3 Tips to Solve Guitar Frustration
Guitar frustration is a sign
If you are brave enough to admit your frustration of guitar, I salute you. Being able to admit that you're frustrated is an incredible admission of your honesty. It's the first step towards solving problems that beginners often experience, perhaps needlessly.
Guitar frustration can occur when a guitarist is too urgently seeking to reach a new plateau, a higher zenith, a better view. It's painful to realize that you're frustrated and not getting anywhere with your practicing, that you're not achieving your goals. If, however, you are in the mood to challenge this frustration, you're in luck. The following tips come straight from what I do when I'm frustrated with guitar and want to quit (and yes, it happens to me from time-to-time).
Tip 1: Practice less, and stop short
If you are a regular reader of this blog, you'll know how much I adore the word momentum. When you have momentum, you can't go a day without practicing guitar. If, however, you have to convince yourself that you have to practice, you might have practiced for too long a period the day before.
I personally have a heretical view of practicing. I never do it to "get better" at something. For me, practicing is really about building the momentum I need. Often, I stop myself from practicing more. I'll practice for less time in order to get excited to come back on the next day. I stop short, and I leave unfinished business on guitar.
When you practice for short bursts of time, you'll be forced to stop in an unsatisfying place. This is on purpose. You'll feel cheated once your time is up, but motivated to come back to the guitar the next day. This can be called, stopping short.
What's the easiest way to employ stopping short in your practice regime? Set a timer for five minutes, deliberately practice the hard stuff. Just this one tip can totally revamp your experience and sweep away loads of your guitar frustration.
Tip 2: Get rid of some of your guitar goals
The only goals I have when it comes to playing music are to enjoy how it feels to practice and to watch my skills grow. I just about never compare myself to other guitarists or musicians. I don't allow myself to judge myself. I have no deadlines, and I certainly have no urgent reasons to learn. I prefer to enjoy the moment because where I'm at right now is more important to me than where I'll be in the future. Do you have some guitar goals that are getting in the way of your enjoyment of guitar in the present?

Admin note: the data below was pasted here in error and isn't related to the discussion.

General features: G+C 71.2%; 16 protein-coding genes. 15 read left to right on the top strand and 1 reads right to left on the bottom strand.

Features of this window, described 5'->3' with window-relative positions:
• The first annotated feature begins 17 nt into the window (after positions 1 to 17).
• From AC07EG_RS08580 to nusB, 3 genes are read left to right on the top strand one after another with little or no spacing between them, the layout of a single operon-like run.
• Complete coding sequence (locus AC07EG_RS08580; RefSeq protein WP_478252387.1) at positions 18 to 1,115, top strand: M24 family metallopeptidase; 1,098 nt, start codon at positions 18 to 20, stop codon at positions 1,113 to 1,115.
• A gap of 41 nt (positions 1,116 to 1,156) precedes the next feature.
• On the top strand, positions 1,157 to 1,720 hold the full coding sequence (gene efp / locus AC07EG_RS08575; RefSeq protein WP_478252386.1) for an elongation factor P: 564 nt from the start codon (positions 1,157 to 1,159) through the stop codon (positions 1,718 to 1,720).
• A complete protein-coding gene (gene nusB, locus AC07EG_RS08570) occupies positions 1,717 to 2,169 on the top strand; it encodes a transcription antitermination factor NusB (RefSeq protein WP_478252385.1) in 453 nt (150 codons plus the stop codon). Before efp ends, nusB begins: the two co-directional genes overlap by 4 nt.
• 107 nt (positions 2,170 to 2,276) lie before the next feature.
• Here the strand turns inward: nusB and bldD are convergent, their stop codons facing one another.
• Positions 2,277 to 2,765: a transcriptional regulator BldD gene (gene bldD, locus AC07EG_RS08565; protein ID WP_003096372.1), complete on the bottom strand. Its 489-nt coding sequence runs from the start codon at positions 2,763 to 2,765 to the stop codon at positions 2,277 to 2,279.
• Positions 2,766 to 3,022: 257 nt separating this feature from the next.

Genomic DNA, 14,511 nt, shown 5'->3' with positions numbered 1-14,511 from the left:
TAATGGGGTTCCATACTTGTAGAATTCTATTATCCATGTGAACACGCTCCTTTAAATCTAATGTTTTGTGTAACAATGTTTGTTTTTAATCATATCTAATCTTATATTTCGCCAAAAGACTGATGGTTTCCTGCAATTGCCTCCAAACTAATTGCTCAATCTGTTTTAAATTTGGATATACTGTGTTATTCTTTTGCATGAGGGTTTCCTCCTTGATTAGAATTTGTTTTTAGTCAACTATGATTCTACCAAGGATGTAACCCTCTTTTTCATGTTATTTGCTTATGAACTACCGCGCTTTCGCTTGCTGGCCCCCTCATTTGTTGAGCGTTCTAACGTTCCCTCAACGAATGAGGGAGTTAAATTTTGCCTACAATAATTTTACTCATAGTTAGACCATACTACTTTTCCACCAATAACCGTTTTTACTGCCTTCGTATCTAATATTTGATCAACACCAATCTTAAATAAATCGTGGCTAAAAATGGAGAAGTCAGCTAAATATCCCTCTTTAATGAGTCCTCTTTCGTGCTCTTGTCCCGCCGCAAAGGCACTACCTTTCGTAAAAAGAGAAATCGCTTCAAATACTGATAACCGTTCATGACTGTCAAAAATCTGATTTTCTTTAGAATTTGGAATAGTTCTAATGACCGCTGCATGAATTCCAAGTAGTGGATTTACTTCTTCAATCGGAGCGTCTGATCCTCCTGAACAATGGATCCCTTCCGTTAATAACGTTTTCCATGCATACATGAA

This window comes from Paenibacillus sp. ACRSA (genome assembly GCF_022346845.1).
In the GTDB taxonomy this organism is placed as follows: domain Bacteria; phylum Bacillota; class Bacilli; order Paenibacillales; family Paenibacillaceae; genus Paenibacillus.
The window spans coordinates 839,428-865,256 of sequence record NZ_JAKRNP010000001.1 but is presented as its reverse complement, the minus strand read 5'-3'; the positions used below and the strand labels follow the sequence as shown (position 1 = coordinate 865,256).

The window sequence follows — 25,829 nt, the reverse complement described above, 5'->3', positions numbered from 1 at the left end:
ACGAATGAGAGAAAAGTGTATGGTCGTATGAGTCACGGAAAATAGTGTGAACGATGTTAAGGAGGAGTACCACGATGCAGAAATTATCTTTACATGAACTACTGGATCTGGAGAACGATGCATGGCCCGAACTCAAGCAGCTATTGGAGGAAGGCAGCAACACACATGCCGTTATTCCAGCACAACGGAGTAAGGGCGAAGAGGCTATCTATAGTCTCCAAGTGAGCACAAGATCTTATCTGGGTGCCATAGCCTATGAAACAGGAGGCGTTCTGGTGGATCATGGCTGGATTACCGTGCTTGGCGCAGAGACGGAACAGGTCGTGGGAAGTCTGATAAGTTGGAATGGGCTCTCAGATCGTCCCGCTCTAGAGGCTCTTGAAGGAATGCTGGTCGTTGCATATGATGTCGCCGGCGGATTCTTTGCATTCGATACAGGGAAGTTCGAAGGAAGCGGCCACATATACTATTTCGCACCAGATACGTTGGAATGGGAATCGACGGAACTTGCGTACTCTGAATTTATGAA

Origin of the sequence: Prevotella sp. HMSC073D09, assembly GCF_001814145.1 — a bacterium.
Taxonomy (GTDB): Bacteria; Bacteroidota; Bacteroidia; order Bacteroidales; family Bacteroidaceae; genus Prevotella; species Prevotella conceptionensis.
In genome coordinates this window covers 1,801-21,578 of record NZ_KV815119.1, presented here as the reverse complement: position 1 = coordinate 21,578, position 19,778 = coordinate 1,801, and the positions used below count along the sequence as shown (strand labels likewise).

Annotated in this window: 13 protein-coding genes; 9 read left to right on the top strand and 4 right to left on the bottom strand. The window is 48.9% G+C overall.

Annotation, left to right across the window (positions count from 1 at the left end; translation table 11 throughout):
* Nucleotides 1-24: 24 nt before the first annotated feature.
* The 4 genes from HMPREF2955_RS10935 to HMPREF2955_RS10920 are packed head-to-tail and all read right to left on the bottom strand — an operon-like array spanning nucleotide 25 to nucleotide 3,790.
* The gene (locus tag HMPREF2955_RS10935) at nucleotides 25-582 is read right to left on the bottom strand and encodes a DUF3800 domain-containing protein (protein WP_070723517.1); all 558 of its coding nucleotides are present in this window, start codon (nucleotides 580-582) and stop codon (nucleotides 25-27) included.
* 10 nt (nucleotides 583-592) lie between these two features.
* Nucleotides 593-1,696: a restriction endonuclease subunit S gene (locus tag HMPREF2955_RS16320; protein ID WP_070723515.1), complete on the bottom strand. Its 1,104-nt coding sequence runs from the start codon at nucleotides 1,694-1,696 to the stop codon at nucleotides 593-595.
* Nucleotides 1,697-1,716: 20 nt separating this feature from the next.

Chances are that if you've set some crazy guitar goals, they might be ruining your enjoyment of the guitar. What would happen if you were to get rid of some of them? What if instead of trying to be like another guitarist or being good at guitar, you simply worked on enjoying it? What if you threw out the deadlines and just relaxed into the day-to-day observation of watching yourself grow more skilled at playing?
Some types of goals can be unrealistic for beginners unless the goal is the get into the process of learning guitar. I'm not saying all goals are crap, but if you are feeling frustrated, please consider that you might be happier with fewer of them.
Tip 3: Temporarily rest your practice regime
If you are a beginner, guitar is not your life. You don't have to practice hard in order to pay the rent. So, is practicing harder giving you more guitar frustration? Chances are that it might be.
There has to be room for you to explore things that make you happy. You need time to spend with close friends and family. You need time. Guitar doesn't have to take over your life.
Resting, albeit temporarily, eases guitar frustration depending on the severity of your duress.* In other words, if you're mildly frustrated with guitar, perhaps a week of rest will do. If you're regularly involved with guitar and you totally enjoy it for the most part, give it a day off. The more frustrated you feel with guitar, the longer you may want to put it down.
In case you're wondering, I've put the guitar down on many occasions and still have successfully came back to it. I have fought the guilt I've felt over not practicing, but honestly, my enjoyment of life wins over each and every time. You might need a break, too.
*If you are completely 100% frustrated with guitar, I would suggest that you quit altogether and find a new avenue to pursue. There's no point in moving forward with something that you hate doing. Life is too short.